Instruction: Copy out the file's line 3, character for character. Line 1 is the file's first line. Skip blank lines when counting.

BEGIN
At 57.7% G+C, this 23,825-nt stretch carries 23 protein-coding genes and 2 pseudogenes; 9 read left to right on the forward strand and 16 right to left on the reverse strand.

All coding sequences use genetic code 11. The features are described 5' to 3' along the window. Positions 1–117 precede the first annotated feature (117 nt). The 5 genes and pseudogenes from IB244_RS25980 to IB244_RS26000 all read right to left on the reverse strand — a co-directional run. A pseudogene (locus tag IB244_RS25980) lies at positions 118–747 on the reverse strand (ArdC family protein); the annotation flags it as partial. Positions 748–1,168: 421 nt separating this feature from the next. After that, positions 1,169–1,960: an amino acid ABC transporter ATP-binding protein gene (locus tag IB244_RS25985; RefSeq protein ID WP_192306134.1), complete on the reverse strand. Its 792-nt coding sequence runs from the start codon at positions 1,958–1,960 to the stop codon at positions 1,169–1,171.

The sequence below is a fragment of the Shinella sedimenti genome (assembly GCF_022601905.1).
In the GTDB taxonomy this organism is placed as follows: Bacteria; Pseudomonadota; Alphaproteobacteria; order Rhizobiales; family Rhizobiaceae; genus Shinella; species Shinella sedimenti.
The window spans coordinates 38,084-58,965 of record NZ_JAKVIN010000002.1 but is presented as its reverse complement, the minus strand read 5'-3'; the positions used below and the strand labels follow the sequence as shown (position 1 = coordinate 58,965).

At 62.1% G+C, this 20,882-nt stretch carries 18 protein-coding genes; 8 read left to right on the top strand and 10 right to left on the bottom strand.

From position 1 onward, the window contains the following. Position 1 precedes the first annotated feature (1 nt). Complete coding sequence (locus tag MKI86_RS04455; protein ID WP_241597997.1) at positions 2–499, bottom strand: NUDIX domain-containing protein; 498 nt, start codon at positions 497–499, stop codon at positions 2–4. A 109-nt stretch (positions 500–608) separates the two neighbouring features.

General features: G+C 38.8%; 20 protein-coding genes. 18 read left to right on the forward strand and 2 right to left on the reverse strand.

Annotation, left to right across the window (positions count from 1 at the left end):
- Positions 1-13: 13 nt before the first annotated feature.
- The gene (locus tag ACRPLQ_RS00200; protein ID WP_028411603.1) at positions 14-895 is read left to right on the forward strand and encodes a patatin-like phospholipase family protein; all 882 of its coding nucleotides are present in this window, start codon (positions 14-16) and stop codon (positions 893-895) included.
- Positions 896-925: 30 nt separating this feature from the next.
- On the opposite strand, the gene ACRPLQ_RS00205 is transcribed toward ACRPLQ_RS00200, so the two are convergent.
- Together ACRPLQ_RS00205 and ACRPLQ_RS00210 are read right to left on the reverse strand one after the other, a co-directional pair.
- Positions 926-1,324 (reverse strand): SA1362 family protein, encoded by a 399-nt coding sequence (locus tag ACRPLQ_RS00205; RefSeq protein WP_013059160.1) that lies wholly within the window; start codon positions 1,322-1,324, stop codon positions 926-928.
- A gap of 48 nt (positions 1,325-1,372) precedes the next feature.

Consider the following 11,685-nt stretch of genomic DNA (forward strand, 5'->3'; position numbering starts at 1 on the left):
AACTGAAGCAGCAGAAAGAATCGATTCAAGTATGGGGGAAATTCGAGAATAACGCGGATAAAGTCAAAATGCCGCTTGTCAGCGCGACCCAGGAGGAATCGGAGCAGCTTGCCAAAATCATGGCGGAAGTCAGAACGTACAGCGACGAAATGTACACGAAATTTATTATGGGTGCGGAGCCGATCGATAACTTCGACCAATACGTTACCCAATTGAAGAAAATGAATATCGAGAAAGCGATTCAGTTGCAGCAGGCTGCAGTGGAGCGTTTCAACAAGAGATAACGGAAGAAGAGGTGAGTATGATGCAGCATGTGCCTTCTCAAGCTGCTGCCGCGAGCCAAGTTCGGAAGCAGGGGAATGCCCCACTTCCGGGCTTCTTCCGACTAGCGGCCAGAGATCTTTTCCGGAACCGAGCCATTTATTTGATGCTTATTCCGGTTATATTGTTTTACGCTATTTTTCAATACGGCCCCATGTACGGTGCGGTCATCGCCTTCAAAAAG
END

The sequence below is a fragment of the Shinella sedimenti genome (assembly GCF_022601905.1).